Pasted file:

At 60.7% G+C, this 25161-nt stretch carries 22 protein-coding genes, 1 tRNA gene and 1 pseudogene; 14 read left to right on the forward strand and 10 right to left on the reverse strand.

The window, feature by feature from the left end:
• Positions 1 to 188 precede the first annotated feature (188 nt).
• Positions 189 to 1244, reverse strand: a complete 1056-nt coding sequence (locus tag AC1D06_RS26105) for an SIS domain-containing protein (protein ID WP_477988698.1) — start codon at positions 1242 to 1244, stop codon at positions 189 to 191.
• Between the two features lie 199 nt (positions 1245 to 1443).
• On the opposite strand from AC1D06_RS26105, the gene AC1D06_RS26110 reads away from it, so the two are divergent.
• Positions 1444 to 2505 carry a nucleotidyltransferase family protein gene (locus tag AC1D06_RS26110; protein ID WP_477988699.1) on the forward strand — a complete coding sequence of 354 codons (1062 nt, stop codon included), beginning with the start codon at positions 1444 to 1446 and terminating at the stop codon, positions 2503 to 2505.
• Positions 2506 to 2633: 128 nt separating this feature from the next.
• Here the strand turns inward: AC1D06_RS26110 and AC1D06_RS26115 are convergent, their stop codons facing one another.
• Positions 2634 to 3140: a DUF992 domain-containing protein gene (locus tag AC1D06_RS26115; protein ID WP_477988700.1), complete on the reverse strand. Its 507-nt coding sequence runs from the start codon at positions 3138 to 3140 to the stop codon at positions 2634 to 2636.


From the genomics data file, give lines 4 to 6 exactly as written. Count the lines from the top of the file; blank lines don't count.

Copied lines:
• Positions 189 to 1244, reverse strand: a complete 1056-nt coding sequence (locus tag AC1D06_RS26105) for an SIS domain-containing protein (protein ID WP_477988698.1) — start codon at positions 1242 to 1244, stop codon at positions 189 to 191.
• Between the two features lie 199 nt (positions 1245 to 1443).
• On the opposite strand from AC1D06_RS26105, the gene AC1D06_RS26110 reads away from it, so the two are divergent.